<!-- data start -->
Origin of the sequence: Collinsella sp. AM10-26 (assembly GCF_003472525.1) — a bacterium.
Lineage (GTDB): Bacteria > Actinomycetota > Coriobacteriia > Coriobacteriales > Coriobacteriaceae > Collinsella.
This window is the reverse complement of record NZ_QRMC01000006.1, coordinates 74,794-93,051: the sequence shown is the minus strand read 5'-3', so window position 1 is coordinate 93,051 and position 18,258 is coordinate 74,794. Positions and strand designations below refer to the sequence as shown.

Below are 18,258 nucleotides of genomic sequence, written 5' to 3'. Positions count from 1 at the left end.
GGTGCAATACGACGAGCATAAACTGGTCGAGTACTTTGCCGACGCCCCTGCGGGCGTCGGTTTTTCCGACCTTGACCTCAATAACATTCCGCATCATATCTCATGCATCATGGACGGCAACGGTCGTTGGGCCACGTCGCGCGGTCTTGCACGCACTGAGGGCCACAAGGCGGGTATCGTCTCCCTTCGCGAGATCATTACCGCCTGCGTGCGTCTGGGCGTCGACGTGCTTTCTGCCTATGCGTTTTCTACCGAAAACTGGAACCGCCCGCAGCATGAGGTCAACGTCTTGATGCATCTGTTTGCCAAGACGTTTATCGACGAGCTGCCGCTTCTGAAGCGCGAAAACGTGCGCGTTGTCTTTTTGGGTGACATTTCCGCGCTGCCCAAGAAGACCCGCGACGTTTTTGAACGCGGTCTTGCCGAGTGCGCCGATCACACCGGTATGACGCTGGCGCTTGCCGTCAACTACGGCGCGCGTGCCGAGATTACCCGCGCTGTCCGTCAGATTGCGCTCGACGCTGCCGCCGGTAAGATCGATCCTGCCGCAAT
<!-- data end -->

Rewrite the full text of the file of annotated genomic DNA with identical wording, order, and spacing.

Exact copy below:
Origin of the sequence: Collinsella sp. AM10-26 (assembly GCF_003472525.1) — a bacterium.
Lineage (GTDB): Bacteria > Actinomycetota > Coriobacteriia > Coriobacteriales > Coriobacteriaceae > Collinsella.
This window is the reverse complement of record NZ_QRMC01000006.1, coordinates 74,794-93,051: the sequence shown is the minus strand read 5'-3', so window position 1 is coordinate 93,051 and position 18,258 is coordinate 74,794. Positions and strand designations below refer to the sequence as shown.

Below are 18,258 nucleotides of genomic sequence, written 5' to 3'. Positions count from 1 at the left end.
GGTGCAATACGACGAGCATAAACTGGTCGAGTACTTTGCCGACGCCCCTGCGGGCGTCGGTTTTTCCGACCTTGACCTCAATAACATTCCGCATCATATCTCATGCATCATGGACGGCAACGGTCGTTGGGCCACGTCGCGCGGTCTTGCACGCACTGAGGGCCACAAGGCGGGTATCGTCTCCCTTCGCGAGATCATTACCGCCTGCGTGCGTCTGGGCGTCGACGTGCTTTCTGCCTATGCGTTTTCTACCGAAAACTGGAACCGCCCGCAGCATGAGGTCAACGTCTTGATGCATCTGTTTGCCAAGACGTTTATCGACGAGCTGCCGCTTCTGAAGCGCGAAAACGTGCGCGTTGTCTTTTTGGGTGACATTTCCGCGCTGCCCAAGAAGACCCGCGACGTTTTTGAACGCGGTCTTGCCGAGTGCGCCGATCACACCGGTATGACGCTGGCGCTTGCCGTCAACTACGGCGCGCGTGCCGAGATTACCCGCGCTGTCCGTCAGATTGCGCTCGACGCTGCCGCCGGTAAGATCGATCCTGCCGCAAT